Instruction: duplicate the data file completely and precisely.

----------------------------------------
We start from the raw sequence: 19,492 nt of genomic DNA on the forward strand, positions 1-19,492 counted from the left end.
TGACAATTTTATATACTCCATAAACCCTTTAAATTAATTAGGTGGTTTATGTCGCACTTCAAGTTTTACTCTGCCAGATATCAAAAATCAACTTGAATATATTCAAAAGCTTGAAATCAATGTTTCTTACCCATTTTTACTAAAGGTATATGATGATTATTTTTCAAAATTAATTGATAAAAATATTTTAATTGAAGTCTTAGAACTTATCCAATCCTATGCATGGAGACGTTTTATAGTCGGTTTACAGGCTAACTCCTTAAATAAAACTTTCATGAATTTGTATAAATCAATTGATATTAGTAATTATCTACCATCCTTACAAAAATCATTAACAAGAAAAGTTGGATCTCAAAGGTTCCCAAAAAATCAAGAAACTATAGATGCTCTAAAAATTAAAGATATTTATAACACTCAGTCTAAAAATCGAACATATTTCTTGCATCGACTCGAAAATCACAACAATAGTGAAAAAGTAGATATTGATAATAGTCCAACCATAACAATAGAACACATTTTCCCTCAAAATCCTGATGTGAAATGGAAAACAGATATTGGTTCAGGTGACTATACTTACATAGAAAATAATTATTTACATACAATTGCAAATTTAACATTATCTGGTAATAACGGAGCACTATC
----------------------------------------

We start from the raw sequence: 19,492 nt of genomic DNA on the forward strand, positions 1-19,492 counted from the left end.
TGACAATTTTATATACTCCATAAACCCTTTAAATTAATTAGGTGGTTTATGTCGCACTTCAAGTTTTACTCTGCCAGATATCAAAAATCAACTTGAATATATTCAAAAGCTTGAAATCAATGTTTCTTACCCATTTTTACTAAAGGTATATGATGATTATTTTTCAAAATTAATTGATAAAAATATTTTAATTGAAGTCTTAGAACTTATCCAATCCTATGCATGGAGACGTTTTATAGTCGGTTTACAGGCTAACTCCTTAAATAAAACTTTCATGAATTTGTATAAATCAATTGATATTAGTAATTATCTACCATCCTTACAAAAATCATTAACAAGAAAAGTTGGATCTCAAAGGTTCCCAAAAAATCAAGAAACTATAGATGCTCTAAAAATTAAAGATATTTATAACACTCAGTCTAAAAATCGAACATATTTCTTGCATCGACTCGAAAATCACAACAATAGTGAAAAAGTAGATATTGATAATAGTCCAACCATAACAATAGAACACATTTTCCCTCAAAATCCTGATGTGAAATGGAAAACAGATATTGGTTCAGGTGACTATACTTACATAGAAAATAATTATTTACATACAATTGCAAATTTAACATTATCTGGTAATAACGGAGCACTATC